The Broncos snapped their skid of home losses, holding off the Packers in Week 7. But thanks to the team’s blown leads against the Raiders, Commanders and Jets, it is 2-5 heading into its Chiefs rematch. Already moving on from Frank Clark and Randy Gregory, the Broncos will have more decisions to make soon.

Although Sean Payton‘s team is believed to be open for business, some pushback has come with regards to how far it will go to stockpile draft capital at the midseason point. The Broncos are prepared to listen on anyone — with the possible exception of Patrick Surtain, who is not believed to be available — but are not planning a sell-off, The Athletic’s Dianna Russini notes. Barring big offers,’s Ian Rapoport confirms the team is not on track to be an aggressive seller.

[RELATED: Assessing Jerry Jeudy, Courtland Sutton’s Trade Candidacies]

No team has parted with a higher-profile batch of talent in-season over the past five years than the Broncos, who have moved Demaryius Thomas (2018), Emmanuel Sanders (2019), Von Miller (2021) and Bradley Chubb (2022). And Payton will surely want to recoup some draft capital, especially considering what the franchise needed to give up for him and Russell Wilson. Despite George Paton‘s GM title, Russini confirms Payton will be closely involved in any trade. Considering what the Broncos gave up in terms of compensation and draft capital to land Payton, it has been widely assumed Paton has drifted to second in the personnel hierarchy.

Defensive pieces should be considered more likely to go, per Russini. Denver has a Pro Bowl safety, in Justin Simmons, and veteran linebacker Josey Jewell is in a contract year. None of the Broncos’ post-Gregory/Clark edge rushers are in walk years, however. Defensive tackle D.J. Jones is signed through 2024, though he was added to play in Ejiro Evero‘s defense. Simmons would stand to generate the most interest, given his status as one of the NFL’s best safeties, but Kareem Jackson‘s four-game suspension effectively takes him off the market. The 35-year-old veteran has not played particularly well this season, but his absence — coupled with Caden Sterns‘ season-ending injury in Week 1 — may prompt the Broncos to stand down on Simmons..

More buzz has surrounded Denver’s offensive talent, but the Broncos are not necessarily committed to moving Jerry Jeudy. Although the former first-round pick landed in trade rumors last October and throughout the offseason, he is unlikely to generate an offer close to the level the organization sought. Denver wanted a first-rounder for Jeudy this offseason, but his slow start probably will not lead any team to hand over such a return. Even a second-rounder will probably be difficult to come by, with Denver7’s Troy Renck noting interest has diminished in the talented but inconsistent receiver. While interest remains, Renck mentions a third-rounder as potential compensation. The Broncos drafted Jeudy 15th overall three years ago.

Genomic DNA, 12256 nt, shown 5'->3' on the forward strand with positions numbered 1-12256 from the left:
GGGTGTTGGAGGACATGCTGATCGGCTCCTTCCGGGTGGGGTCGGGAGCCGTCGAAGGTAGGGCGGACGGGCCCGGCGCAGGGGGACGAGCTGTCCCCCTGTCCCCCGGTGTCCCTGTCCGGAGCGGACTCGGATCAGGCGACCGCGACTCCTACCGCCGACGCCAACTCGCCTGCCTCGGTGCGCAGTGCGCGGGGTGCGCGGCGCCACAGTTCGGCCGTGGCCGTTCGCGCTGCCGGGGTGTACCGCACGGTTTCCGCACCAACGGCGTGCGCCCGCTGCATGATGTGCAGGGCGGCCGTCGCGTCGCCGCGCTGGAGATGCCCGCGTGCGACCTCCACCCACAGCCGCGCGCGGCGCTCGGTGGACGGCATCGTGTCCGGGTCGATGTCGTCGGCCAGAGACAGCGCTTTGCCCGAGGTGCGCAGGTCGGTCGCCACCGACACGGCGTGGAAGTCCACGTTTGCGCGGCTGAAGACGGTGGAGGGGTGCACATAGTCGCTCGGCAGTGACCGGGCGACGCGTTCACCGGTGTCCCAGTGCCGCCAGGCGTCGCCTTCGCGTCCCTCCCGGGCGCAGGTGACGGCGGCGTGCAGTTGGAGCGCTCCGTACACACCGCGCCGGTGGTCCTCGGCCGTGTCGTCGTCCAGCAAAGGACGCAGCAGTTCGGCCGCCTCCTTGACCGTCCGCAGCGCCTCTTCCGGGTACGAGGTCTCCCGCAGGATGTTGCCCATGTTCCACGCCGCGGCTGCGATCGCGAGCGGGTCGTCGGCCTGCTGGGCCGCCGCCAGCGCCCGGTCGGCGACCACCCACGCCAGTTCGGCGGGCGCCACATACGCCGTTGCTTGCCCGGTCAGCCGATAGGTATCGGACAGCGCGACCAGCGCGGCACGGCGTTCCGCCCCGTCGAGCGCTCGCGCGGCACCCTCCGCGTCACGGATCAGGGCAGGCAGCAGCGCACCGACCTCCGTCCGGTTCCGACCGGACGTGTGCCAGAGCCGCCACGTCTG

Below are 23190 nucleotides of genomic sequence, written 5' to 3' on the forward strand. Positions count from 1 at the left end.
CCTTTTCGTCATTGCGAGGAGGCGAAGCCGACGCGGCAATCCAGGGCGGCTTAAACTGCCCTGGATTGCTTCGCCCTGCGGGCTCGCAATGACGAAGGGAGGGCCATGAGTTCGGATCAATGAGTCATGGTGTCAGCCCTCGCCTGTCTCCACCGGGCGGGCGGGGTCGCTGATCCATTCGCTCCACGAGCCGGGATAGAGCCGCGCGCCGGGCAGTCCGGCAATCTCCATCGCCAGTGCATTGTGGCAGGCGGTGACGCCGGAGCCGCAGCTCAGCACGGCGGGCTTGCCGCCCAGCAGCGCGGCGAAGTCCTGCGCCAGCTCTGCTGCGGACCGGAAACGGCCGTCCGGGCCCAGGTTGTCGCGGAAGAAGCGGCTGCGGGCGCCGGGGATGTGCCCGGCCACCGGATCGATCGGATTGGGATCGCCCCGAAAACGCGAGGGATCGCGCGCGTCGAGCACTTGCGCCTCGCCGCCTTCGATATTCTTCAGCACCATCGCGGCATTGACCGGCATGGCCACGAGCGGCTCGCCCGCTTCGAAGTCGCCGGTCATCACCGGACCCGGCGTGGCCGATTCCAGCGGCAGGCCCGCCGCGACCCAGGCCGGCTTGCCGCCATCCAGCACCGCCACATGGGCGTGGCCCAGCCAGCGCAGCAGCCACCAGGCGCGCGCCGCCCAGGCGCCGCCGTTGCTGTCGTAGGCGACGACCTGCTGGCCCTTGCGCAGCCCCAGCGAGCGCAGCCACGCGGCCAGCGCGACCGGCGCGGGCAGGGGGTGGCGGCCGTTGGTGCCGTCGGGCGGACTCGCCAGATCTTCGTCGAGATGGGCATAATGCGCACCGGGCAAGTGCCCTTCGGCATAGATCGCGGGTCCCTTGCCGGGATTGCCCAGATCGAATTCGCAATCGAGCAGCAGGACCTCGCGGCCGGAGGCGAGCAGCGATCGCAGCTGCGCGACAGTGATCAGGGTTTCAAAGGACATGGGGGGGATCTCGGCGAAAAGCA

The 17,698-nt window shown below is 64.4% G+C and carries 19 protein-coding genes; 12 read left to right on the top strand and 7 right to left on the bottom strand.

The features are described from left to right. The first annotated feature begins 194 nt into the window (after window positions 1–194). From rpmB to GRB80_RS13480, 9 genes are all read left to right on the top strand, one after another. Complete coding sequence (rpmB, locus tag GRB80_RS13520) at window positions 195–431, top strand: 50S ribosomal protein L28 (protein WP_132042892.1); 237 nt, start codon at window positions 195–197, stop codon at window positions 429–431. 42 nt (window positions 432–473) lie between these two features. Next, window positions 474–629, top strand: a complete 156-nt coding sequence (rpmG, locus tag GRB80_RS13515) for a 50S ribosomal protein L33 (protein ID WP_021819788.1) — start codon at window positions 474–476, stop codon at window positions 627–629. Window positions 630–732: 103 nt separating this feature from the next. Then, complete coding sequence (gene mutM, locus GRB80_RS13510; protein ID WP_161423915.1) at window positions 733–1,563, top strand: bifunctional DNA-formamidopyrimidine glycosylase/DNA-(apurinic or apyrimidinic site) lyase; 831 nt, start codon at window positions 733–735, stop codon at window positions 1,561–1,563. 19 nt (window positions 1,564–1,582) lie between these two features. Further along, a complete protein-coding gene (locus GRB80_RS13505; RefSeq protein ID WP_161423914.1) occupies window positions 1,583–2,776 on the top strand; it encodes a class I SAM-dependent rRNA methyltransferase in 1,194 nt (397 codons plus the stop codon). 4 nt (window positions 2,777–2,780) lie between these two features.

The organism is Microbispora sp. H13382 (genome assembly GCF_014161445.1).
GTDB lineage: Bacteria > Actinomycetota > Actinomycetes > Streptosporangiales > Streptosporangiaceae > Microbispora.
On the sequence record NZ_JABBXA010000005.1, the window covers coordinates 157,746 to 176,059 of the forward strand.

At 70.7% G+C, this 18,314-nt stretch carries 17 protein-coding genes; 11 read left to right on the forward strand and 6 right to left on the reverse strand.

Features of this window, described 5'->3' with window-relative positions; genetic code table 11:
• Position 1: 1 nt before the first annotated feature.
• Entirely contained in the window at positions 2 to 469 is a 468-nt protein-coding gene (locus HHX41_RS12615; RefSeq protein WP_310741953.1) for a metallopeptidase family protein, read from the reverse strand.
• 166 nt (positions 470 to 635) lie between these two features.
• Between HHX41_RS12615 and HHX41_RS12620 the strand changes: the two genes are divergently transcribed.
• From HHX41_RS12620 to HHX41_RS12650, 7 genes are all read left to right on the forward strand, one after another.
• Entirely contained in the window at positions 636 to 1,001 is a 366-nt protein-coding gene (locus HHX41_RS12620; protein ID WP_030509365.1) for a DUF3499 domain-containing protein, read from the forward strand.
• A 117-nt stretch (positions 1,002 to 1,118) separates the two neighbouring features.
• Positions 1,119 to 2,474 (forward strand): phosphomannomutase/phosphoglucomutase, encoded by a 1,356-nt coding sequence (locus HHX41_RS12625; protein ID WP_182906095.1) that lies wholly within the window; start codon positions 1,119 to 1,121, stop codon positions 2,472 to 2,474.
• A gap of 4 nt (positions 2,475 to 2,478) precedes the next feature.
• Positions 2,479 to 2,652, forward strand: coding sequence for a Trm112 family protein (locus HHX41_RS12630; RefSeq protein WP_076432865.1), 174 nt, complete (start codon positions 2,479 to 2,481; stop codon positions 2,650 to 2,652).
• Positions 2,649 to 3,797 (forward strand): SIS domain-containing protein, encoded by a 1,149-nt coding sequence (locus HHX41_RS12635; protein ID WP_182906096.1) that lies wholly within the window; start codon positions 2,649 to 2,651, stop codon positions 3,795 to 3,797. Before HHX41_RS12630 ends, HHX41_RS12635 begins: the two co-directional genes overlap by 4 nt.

Jeudy’s $12.99MM fifth-year option salary is fully guaranteed; that component has been an issue for teams. Courtland Sutton has fared better this season, and the sixth-year wideout played a lead role in helping the Broncos beat the Packers on Sunday. Sutton, 28, has been viewed as less likely to be traded than Jeudy. But the Broncos still having Jeudy under contract in 2024 gives them time. Sutton is signed through 2025, and with no guarantees on the books beyond this year, flexibility exists in the four-year, $60MM contract.

The Broncos should be expected to make a seller’s trade or two, per Renck, and another loss to the Chiefs would seemingly accelerate a desire to collect a couple of assets. The Broncos also travel to Buffalo after their Week 9 bye. With Simmons, Jeudy and left tackle Garett Bolles signed through 2024, the team will need to weigh its trade chips’ potential future contributions against any offers that come in before the Oct. 31 deadline.